V-mail valentine from the Second World War.

Esther Howland’s New England Valentine Company was the first major commercial producer of valentines in the United States, but it certainly wasn’t the last. By 1848, there were at least eleven commercial producers of valentines in the country, and more were to come. Hallmark, perhaps the most successful of American valentine companies, was founded by another young entrepreneur: 18-year-old Joyce Clyde Hall in Nebraska in 1910. Originally known as Hall Brothers, Joyce began his career selling postcards. Joyce’s small operation was destroyed by a fire in 1911, but he quickly reconfigured his business to start anew. He shifted his business’s focus from postcards to holiday cards, which rapidly became Hall Brother’s biggest sellers, particularly for Christmas and Valentine's Day. Drawing from the romantic imagery popularized by Esther Howland in the 19th century, Hall Brothers captured the market for valentines and experienced great success. By the time Hall Brothers had been renamed Hallmark in 1954, they had grown from simple postcards to more elaborate cards, envelopes, wrapping paper, and even television. 

Valentine’s Day has come a long way in the United States from an uncelebrated saint’s day to the massively popular holiday it is today. According to the Greeting Card Association, approximately 145 million valentines were exchanged in the United States in 2019. Notably, this statistic does not account for the American tradition of students exchanging valentines in the classroom. Today, valentines come in many different forms, from traditional cards like Esther Howland’s romantic European-inspired designs to singing cards, miniature cards, oversized cards, cards decorated with popular cartoon characters, and many unique homemade cards. The legacy of Valentine’s Day in the United States is a story of cultural transformation and exchange between the United States and Europe in the mid-19th century. It is also the story of a new generation of American entrepreneurs who were determined to make their fortune in the United States with artistry.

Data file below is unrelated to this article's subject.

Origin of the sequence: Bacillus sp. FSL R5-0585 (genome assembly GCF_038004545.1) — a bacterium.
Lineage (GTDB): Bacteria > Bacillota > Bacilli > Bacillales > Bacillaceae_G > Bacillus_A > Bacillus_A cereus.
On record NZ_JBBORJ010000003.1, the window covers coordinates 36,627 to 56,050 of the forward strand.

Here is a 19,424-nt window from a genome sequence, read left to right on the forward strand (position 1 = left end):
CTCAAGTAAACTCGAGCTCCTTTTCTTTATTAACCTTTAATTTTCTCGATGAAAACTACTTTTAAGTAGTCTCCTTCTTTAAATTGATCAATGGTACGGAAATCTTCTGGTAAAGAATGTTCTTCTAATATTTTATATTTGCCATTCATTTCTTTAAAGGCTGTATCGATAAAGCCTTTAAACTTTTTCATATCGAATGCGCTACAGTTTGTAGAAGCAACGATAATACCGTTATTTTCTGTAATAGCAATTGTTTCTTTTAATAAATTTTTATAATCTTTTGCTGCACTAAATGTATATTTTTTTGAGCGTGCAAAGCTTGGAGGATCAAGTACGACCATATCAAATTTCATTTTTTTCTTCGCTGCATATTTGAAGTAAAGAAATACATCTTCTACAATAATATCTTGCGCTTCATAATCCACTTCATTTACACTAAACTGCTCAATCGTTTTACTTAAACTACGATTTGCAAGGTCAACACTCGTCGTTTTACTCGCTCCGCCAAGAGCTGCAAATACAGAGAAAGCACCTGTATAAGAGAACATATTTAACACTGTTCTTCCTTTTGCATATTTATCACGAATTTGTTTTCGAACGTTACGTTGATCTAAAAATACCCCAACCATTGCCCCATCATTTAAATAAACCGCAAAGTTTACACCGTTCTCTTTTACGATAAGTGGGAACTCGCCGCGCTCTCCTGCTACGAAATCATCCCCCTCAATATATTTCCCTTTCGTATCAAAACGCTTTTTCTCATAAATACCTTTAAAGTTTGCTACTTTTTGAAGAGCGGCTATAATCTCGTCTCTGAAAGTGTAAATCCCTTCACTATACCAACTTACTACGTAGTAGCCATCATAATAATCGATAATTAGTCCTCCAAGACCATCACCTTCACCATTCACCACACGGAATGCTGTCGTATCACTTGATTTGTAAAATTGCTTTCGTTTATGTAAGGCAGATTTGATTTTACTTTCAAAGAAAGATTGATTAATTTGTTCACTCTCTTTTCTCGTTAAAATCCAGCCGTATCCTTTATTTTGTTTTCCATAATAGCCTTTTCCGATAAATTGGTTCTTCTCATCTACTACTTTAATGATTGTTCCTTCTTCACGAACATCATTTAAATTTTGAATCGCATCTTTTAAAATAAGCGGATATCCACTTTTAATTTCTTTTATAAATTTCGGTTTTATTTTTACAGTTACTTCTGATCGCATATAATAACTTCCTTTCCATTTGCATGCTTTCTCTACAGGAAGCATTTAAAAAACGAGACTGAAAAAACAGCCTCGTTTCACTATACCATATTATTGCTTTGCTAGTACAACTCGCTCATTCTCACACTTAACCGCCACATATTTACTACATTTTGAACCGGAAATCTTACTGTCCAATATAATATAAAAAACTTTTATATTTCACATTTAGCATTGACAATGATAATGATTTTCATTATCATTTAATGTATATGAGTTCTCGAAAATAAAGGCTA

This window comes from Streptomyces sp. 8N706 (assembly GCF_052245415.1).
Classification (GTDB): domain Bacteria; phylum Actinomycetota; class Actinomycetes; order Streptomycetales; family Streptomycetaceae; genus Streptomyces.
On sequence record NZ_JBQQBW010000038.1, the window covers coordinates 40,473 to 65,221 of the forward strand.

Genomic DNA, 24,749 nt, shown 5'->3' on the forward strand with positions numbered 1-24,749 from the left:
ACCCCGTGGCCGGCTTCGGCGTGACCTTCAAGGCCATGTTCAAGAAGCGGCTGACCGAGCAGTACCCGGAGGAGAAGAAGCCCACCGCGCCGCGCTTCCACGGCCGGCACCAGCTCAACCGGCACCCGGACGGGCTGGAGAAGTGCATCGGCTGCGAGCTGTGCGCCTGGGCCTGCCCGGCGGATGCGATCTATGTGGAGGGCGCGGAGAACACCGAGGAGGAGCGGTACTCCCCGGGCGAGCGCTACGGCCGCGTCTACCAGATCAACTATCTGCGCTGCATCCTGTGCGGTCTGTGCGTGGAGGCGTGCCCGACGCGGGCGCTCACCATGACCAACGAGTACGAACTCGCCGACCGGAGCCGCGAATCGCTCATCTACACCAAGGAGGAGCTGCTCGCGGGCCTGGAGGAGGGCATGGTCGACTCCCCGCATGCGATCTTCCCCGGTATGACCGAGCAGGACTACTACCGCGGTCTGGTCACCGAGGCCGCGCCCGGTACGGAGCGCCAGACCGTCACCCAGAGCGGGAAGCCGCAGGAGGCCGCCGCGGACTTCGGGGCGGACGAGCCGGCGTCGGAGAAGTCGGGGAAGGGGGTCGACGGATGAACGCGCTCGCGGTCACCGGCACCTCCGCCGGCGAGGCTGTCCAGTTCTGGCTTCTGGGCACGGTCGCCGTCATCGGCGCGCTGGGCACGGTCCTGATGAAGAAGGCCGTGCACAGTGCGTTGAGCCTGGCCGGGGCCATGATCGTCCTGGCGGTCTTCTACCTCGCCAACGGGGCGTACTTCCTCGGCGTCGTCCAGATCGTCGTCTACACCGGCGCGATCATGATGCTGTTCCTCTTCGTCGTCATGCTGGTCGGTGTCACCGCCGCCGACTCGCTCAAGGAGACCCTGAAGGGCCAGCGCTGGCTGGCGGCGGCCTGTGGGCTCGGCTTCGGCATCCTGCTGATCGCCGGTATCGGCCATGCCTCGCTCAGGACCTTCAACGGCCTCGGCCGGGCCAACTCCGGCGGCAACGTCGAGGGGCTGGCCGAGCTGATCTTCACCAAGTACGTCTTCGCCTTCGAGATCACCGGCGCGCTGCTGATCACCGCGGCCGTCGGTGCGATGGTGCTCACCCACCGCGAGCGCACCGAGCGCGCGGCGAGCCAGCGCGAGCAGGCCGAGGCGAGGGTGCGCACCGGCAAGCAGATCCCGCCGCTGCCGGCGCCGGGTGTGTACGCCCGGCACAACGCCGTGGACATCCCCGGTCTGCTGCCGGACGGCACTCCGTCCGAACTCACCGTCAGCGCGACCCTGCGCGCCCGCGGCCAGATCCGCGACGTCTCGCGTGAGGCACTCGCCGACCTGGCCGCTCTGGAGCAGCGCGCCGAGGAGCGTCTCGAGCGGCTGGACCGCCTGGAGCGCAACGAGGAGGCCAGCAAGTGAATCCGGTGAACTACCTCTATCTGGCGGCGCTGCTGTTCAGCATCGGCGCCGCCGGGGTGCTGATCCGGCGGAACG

Alexandra Nesci is an intern for the Department of Education and Visitor Services at the National Postal Museum. She is a graduate of Mount Holyoke College, where she received her BA in both American history and Spanish language.


Sources:

Greeting Card Association. “Facts and Stats 2019”. greetingcard.org. 2019. Accessed 2021.
greetingcard.org/wp-content/uploads/2019/09/Greeting-Card-Facts-09.25.19.pdf

Hallmark Co. History. corporate.hallmark.com. Accessed 2021.
corporate.hallmark.com/about/hallmark-cards-company/history/

Mount Holyoke College. Esther Howland. South Hadley, MA. Accessed 2021.
mtholyoke.edu/175/gallery/esther-howland

Summers, Keyonna. The Hidden History of Valentine’s Day. 2020. Accessed 2021. 
unlv.edu/news/release/hidden-history-valentines-day

Schmidt, Leigh Eric. “The Fashioning of a Modern Holiday: St. Valentine's Day, 1840-1870.” Winterthur Portfolio, vol. 28, no. 4, 1993, pp. 209–245. JSTOR, jstor.org/stable/1181508. Accessed 2020.

Terrell, Ellen. “Esther Howland and the Business of Love”. loc.gov. Library of Congress. 2016. Accessed 2020.

Image Sources:

Howland, Esther. Valentine card, "Sincerely Yours". Mount Holyoke College Archives and Special Collections. c.1875. Accessed 2021.
compass.fivecolleges.edu/object/mtholyoke:16140
Courtesy of Mount Holyoke College Archives and Special Collections

Howland, Esther. Valentine card, "Affection". Mount Holyoke College Archives and Special Collections. c.1875. Accessed 2021.
compass.fivecolleges.edu/object/mtholyoke:16139
Courtesy of Mount Holyoke College Archives and Special Collections

NPM’s Object Image Sources:

National Postal Museum. “Valentine sent in 10c Washington cover, Object #: 2003.2019.2.2”. Accessed 2021.

National Postal Museum. “10c Washington Valentine cover, Object #: 2003.2019.2.1”. Accessed 2021.

National Postal Museum. “Vmail facsimile letter, Object #: 0.260305.50.17.2”. Accessed 2021.